North Collier firefighters saving lives on and under water

The North Collier Fire & Rescue Department does it all from air, land, and sea – and even under the surface.

We’ve all seen the fire truck roll up on a scene, but what about the fireboat? Or firefighting scuba drivers? WINK News Safety & Security Specialist Rich Kolko and Videojournalist Eric Mills saw them in action.

The fire truck arrives, but instead of pulling hoses, they grab wetsuits and scuba tanks, then head to the fireboat.

The mission: an underwater rescue for NCFR’s Michael Matarazzo and the dive team.

“Most of the time we are in zero viz [visibility],” Matarazzo said.

This day, conditions were good in the Gulf, but that’s not the usual situation.

“Most of the time we are in canals and stuff like that where the bottom is usually pretty silty,” he explained. “You’re not going to see anything. You’re lucky if you see your hand out in front of you.”

That’s why they learn to search by hand.

“Everything’s off of feel.”

Some things you don’t want to find.

“If we stir up the bottom or make any noise, the sharks and the alligators, they kind of stay away.”

While on the surface, Lt. Brent Loewel, assistant dive-rescue coordinator, controls the search pattern.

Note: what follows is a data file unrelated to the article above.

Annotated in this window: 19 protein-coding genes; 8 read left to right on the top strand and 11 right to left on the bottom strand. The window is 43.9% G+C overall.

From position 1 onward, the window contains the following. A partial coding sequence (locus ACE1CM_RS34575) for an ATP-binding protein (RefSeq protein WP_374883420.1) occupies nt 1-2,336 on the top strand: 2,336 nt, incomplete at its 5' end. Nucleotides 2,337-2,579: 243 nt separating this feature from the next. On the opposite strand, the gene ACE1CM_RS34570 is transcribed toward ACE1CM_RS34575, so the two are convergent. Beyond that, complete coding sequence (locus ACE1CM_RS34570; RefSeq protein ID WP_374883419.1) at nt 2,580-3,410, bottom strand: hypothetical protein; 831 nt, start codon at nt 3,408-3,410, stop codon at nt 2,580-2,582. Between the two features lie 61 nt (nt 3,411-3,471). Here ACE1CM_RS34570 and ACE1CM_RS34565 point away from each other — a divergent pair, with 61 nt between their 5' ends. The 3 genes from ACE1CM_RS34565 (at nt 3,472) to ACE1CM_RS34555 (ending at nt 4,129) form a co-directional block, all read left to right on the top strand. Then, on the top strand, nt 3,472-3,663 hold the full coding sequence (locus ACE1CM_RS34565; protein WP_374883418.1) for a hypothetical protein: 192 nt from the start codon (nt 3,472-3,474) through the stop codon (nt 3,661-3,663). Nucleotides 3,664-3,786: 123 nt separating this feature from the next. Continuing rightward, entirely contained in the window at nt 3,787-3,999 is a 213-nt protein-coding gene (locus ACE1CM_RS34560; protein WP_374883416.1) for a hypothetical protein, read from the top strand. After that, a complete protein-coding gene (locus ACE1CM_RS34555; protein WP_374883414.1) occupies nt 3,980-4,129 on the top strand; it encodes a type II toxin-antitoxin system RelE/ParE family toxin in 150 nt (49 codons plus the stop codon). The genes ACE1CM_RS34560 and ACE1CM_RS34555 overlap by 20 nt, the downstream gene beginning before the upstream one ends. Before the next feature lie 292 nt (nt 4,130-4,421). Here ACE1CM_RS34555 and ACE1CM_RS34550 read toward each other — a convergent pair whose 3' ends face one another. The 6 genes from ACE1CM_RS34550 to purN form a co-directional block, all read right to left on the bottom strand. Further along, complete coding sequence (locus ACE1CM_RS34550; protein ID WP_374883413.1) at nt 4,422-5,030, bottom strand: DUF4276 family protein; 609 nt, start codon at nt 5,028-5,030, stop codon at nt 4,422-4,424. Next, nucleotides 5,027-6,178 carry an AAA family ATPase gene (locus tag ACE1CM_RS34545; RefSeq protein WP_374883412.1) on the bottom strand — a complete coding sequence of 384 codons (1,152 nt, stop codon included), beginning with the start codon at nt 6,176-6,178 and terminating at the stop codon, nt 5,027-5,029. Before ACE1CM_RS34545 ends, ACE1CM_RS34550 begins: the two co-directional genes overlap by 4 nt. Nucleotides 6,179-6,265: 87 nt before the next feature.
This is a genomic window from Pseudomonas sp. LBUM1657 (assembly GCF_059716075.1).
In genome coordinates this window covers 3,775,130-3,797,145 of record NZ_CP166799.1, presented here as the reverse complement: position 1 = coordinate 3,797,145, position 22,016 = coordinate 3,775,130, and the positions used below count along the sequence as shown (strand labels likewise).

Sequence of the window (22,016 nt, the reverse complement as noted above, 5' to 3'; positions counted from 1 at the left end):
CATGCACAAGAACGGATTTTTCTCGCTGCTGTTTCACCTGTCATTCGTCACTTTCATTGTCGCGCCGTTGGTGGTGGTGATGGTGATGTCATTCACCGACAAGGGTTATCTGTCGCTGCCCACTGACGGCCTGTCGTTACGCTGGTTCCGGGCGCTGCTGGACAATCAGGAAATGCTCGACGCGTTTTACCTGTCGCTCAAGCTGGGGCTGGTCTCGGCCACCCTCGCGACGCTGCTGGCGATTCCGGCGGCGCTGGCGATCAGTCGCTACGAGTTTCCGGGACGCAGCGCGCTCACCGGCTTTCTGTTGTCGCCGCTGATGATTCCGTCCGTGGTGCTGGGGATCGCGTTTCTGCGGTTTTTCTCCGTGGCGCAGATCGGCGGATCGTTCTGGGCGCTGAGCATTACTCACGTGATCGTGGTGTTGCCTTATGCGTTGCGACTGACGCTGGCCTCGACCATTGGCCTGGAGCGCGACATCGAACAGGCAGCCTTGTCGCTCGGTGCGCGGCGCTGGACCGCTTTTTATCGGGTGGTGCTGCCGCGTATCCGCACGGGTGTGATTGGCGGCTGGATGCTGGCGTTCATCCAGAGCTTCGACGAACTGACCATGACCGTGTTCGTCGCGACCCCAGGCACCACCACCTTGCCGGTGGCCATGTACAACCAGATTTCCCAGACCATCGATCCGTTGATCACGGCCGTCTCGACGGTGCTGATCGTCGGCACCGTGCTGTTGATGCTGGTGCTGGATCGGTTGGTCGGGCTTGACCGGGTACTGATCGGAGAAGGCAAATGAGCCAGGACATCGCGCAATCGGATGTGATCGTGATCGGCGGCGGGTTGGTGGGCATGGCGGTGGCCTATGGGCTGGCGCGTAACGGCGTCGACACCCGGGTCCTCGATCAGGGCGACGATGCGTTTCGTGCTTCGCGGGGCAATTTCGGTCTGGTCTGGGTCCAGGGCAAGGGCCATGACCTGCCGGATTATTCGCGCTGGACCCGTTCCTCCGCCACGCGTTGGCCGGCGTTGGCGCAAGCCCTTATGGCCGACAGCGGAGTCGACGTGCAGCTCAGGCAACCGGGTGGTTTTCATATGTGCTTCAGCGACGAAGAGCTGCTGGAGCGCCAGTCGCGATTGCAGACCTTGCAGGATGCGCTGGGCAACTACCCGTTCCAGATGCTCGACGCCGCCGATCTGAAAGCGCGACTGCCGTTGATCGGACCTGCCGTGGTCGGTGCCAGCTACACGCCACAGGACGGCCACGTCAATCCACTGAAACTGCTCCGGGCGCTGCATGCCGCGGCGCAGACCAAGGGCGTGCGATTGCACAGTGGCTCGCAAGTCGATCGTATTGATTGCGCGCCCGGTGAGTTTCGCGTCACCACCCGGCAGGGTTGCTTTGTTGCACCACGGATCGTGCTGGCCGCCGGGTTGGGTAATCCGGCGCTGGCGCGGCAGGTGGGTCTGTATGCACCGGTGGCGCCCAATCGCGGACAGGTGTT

“We have somebody that goes overboard, and we need to find them, we come here and we’ll have to start our search patterns with our dive team,” Loewel said.

Divers search using lines deployed underwater and can communicate while down below.

But it’s not all about diving.

“We can fight fires on water,” Loewel said. “We do a lot of rescues, whether it’s a boat sinking, missing person, kayaker missing, you name it, we run it.”

The team recently worked with the Collier County Sheriff’s Office to successfully rescue two missing kayakers.

Lt. Ted Vath has been on the boat crew for more than 20 years and recalled one recent rescue.

“It was late at night, he was coming back from Key West, he would anchor offshore and he broke anchor…in really, really rough seas,” he said. “We got him off the boat safely that night.”

No day on the water is the same.

“All types of medical calls, emergency marine rescue type calls, fires, a lot of stuff happens out here on the weekends on the boat,” Vath said.

These aren’t weekend divers. It takes about two years for them to get certified to be part of the dive team.

Reporter:Rich Kolko
Writer:Jackie Winchester
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